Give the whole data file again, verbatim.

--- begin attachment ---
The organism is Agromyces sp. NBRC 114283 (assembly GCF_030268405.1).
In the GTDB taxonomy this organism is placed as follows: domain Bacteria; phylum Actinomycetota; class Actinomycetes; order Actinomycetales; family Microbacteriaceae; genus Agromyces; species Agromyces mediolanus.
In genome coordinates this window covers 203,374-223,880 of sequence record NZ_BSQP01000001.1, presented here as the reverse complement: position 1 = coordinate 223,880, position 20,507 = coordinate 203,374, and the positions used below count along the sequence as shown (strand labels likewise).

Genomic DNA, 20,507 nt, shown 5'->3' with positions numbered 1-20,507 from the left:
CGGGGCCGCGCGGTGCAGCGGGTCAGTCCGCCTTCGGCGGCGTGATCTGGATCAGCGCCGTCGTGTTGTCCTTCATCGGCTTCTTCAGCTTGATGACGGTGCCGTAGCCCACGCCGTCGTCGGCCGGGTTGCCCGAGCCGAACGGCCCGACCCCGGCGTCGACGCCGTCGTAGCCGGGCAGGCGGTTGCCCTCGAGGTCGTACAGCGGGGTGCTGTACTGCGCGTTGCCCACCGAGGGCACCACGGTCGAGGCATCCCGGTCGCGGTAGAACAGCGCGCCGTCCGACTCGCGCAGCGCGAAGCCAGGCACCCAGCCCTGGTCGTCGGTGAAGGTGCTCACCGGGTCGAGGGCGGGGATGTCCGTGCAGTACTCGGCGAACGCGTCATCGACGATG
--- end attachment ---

The organism is Agromyces sp. NBRC 114283 (assembly GCF_030268405.1).
In the GTDB taxonomy this organism is placed as follows: domain Bacteria; phylum Actinomycetota; class Actinomycetes; order Actinomycetales; family Microbacteriaceae; genus Agromyces; species Agromyces mediolanus.
In genome coordinates this window covers 203,374-223,880 of sequence record NZ_BSQP01000001.1, presented here as the reverse complement: position 1 = coordinate 223,880, position 20,507 = coordinate 203,374, and the positions used below count along the sequence as shown (strand labels likewise).

Genomic DNA, 20,507 nt, shown 5'->3' with positions numbered 1-20,507 from the left:
CGGGGCCGCGCGGTGCAGCGGGTCAGTCCGCCTTCGGCGGCGTGATCTGGATCAGCGCCGTCGTGTTGTCCTTCATCGGCTTCTTCAGCTTGATGACGGTGCCGTAGCCCACGCCGTCGTCGGCCGGGTTGCCCGAGCCGAACGGCCCGACCCCGGCGTCGACGCCGTCGTAGCCGGGCAGGCGGTTGCCCTCGAGGTCGTACAGCGGGGTGCTGTACTGCGCGTTGCCCACCGAGGGCACCACGGTCGAGGCATCCCGGTCGCGGTAGAACAGCGCGCCGTCCGACTCGCGCAGCGCGAAGCCAGGCACCCAGCCCTGGTCGTCGGTGAAGGTGCTCACCGGGTCGAGGGCGGGGATGTCCGTGCAGTACTCGGCGAACGCGTCATCGACGATG